The 12 Gifts of 2018 – Gift 1: Defining your BHAG

Some say that New Year resolutions are quickly forgotten. But throughout 2017, entrepreneurs, corporate leaders and business managers have shown over and over again that with the right support, structure and learning, your business and career-related resolutions can come to life. And, depending of course on what your specific goal is, you could make massive progress on it between now and Easter, by spending some short, highly focused time on it each week.

This is where the twelve gifts of 2018 come in. Each week I will provide you with some thinking, activities, new insights and knowledge that will help you to progress. I will provide you with a blog every Thursday to offer you some thought-provokers.

This blog is a super mini taste of my Idea Time programme, which directly supported a range of business people from all kinds of industries, businesses and backgrounds throughout the year to accomplish their goals. These included:

  • Saving tens of thousands of pounds through improved procurement and supply chain.
  • Successfully establishing several new business ventures.
  • Attaining fast-paced growth through an even higher performing team.
  • Identifying and achieving an accelerated career development plan.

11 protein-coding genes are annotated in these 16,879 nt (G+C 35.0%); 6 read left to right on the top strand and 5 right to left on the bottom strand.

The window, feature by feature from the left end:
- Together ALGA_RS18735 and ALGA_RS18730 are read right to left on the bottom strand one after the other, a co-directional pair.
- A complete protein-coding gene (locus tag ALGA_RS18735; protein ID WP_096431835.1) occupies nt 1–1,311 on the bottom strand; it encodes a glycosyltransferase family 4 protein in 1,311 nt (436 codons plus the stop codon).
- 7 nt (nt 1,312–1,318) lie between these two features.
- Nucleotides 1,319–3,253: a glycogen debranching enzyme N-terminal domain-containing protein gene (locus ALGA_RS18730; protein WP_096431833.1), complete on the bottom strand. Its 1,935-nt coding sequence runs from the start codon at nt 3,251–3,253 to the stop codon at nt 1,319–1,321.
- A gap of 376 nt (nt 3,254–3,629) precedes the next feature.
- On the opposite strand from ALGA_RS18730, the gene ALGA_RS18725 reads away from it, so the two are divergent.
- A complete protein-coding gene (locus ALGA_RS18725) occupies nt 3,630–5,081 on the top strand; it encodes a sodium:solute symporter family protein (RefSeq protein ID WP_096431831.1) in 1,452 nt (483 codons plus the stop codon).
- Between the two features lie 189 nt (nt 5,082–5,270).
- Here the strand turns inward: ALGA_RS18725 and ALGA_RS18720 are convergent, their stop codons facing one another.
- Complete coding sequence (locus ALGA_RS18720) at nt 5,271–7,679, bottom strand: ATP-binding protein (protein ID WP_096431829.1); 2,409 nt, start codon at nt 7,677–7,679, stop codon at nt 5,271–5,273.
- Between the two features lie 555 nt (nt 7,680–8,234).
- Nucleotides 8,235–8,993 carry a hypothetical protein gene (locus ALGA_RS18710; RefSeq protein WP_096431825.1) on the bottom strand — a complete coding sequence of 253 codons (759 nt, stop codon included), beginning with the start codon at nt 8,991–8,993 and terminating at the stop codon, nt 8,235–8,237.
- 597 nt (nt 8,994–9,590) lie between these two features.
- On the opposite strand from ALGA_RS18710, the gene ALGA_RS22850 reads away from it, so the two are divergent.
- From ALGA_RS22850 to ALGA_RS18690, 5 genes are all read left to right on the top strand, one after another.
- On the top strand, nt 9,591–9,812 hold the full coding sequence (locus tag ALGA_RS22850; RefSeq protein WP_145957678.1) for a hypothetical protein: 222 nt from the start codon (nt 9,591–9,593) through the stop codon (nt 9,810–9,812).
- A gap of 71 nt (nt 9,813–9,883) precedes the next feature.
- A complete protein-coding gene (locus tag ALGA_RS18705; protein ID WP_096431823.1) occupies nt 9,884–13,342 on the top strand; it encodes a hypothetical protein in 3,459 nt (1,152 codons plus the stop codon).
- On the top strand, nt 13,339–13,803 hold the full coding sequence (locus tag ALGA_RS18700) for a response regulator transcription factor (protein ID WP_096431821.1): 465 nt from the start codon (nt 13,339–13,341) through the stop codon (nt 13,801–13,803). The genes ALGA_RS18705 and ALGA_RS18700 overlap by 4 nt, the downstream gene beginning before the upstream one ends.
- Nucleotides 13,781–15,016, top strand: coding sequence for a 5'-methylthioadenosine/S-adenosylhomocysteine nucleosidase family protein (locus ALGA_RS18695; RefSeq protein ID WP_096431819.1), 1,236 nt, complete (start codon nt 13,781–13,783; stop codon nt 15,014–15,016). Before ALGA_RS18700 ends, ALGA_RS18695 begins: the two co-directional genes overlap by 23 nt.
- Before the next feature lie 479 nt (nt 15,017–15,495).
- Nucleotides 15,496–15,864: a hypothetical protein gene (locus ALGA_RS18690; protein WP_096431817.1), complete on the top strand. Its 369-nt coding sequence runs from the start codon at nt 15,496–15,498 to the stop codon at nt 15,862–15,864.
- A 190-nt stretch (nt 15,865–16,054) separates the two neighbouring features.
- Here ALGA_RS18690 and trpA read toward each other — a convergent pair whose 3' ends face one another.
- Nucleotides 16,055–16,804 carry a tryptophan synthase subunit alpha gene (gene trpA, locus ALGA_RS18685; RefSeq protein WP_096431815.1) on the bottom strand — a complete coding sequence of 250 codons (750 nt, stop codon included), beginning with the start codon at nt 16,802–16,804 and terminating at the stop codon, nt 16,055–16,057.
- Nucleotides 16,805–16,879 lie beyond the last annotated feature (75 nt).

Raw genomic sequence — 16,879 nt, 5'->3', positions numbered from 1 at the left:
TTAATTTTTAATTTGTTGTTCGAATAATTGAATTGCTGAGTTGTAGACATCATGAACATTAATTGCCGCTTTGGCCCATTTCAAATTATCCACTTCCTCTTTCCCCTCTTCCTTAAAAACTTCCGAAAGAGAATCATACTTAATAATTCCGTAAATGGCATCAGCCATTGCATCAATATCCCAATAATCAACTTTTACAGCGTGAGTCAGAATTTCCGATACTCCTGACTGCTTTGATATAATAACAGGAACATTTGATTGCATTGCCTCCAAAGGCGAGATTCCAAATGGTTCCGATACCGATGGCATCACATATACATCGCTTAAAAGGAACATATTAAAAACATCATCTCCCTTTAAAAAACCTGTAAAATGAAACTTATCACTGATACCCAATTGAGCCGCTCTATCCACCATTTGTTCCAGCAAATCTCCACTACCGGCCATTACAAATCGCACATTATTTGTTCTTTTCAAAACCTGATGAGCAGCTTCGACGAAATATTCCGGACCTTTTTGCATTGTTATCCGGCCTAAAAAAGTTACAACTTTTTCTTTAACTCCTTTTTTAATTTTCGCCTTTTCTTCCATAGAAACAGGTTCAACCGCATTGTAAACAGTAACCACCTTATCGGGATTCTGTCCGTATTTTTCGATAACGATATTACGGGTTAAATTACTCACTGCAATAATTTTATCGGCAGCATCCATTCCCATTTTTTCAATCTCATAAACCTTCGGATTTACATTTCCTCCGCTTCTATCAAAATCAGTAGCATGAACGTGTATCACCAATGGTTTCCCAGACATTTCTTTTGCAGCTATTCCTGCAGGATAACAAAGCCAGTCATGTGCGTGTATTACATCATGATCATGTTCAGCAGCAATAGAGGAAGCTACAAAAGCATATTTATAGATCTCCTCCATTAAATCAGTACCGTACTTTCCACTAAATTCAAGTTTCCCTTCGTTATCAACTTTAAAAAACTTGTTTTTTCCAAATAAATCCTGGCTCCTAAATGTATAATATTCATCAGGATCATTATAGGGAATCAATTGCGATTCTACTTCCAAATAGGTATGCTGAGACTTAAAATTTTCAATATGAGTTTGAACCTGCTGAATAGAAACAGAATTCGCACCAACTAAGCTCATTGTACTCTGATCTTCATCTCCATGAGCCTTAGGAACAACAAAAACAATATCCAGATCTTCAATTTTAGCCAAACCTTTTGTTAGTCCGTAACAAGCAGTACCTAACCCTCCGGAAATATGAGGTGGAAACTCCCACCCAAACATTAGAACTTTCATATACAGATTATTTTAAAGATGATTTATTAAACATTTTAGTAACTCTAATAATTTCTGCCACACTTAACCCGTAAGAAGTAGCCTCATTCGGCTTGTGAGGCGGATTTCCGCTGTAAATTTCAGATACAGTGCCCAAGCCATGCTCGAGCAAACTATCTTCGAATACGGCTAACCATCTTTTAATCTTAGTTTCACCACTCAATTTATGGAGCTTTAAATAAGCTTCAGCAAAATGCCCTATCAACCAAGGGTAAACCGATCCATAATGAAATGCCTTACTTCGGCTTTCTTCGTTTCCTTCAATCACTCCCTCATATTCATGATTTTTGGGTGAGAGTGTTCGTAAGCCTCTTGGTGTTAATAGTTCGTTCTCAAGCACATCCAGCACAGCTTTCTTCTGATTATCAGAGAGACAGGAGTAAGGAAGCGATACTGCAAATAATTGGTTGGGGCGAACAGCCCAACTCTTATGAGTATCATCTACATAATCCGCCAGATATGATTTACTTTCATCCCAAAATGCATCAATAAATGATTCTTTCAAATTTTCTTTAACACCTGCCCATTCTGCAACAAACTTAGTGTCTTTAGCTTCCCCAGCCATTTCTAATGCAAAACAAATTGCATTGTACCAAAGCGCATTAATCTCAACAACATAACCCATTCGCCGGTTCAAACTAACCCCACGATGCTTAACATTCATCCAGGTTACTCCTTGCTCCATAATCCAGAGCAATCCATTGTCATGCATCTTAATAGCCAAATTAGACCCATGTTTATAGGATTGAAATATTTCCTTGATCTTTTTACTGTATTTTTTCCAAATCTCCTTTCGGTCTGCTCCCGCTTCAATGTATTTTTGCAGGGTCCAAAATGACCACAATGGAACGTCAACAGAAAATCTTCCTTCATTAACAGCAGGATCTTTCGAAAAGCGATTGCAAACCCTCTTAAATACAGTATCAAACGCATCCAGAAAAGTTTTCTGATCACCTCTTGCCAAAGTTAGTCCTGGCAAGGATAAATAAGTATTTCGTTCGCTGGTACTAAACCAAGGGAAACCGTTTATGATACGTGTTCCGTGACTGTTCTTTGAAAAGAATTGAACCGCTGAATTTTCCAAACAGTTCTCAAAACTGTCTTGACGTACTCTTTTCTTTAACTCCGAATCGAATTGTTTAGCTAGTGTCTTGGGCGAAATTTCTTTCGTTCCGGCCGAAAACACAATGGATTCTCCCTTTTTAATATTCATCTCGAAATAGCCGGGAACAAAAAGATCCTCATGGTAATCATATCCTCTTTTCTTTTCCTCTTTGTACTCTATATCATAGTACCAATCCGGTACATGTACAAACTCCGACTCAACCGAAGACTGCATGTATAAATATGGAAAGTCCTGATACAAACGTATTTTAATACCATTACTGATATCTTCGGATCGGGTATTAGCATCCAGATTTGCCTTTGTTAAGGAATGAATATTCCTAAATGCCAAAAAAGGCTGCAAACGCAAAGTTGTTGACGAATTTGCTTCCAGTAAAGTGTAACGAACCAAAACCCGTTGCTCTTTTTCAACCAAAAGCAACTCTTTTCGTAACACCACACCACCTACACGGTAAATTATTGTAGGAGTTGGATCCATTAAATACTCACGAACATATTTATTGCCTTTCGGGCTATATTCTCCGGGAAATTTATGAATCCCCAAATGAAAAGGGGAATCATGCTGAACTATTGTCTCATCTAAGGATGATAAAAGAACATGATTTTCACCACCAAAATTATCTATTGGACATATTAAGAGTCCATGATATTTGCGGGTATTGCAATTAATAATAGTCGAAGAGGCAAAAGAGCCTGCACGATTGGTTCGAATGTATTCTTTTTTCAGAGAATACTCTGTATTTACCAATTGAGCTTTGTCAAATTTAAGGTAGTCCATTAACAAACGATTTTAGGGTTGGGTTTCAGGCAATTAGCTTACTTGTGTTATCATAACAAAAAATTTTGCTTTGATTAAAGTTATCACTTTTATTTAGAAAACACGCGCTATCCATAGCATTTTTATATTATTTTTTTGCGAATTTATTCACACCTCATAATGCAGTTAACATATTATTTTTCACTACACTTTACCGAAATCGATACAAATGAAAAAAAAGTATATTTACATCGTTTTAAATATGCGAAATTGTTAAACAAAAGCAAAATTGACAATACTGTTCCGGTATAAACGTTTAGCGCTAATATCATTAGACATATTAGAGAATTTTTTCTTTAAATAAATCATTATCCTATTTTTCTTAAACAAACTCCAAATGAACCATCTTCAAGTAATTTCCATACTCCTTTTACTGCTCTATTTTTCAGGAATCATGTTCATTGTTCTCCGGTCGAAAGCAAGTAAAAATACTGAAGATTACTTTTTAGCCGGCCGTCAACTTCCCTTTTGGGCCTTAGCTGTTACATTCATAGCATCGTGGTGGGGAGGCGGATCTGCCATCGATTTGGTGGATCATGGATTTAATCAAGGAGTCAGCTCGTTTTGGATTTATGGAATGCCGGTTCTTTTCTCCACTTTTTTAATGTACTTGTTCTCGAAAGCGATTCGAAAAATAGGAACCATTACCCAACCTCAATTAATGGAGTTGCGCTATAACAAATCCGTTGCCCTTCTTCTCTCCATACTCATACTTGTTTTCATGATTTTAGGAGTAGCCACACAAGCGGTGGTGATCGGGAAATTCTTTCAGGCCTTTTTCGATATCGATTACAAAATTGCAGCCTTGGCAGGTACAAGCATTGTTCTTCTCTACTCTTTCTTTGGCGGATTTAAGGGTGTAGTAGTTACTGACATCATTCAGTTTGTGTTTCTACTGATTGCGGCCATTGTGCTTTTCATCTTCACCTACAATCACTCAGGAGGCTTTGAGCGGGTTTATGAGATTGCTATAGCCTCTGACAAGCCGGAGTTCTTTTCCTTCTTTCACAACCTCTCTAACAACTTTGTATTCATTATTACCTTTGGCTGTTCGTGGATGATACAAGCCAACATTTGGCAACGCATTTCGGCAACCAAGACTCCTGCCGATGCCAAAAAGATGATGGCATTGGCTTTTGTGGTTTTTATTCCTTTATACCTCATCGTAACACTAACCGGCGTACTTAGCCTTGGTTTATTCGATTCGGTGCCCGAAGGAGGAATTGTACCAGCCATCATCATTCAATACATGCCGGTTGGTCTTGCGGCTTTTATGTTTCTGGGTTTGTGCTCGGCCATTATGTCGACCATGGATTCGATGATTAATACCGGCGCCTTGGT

• Delivery of challenging projects on time, on budget and to standard, and satisfying the diverse needs and agendas of a varied stakeholder group.

Now it’s time to get started on your own success for 2018. Give this a go – I’d love to hear how you get on! This week’s Idea Time gift is a hands-on exercise to get you started and should take between 10-15 minutes. You will begin by getting as many of the thoughts, ideas and challenges that you have coming up onto paper so that you can see them visually and prioritise where you’d like to begin. Try to work intuitively, relax and have fun with the process. You might want to use a specific notebook or folder on your computer to keep your work so that you have it all in one place.

Top Takeaways

Here are the top takeaways for this week’s gift:

  1. For “messy” or “wicked” problems, it is important to define your BHAG (BigHairy, Audacious Goal) upfront.
  2. Setting boundaries for your BHAG and “brain dumping” your thoughts help to clear your mind so that you move towards the next stage of action.
  3. ‘Wishing” is a useful technique for opening up your thinking to challenge the status quo in a positive way.

Crucial Core

Imagine that we are at the end of the 12 Gifts of 2018 – what do you want to have achieved and gained from this programme by then? It’s time to think about your BHAG!

Some challenges have straightforward solutions: To achieve X we simply need to do Y.

But most leadership and management opportunities and issues are not so clear-cut. We could be presented with a range of options, none of which are ideal, or something around us is changing in a way that we haven’t experienced before. In the fast-moving world of work, we often have to make decisions and take action with foggy or incomplete information in situations where doing nothing is definitely not an option! In innovation terms, these are known as “messy” or “wicked” problems or opportunities.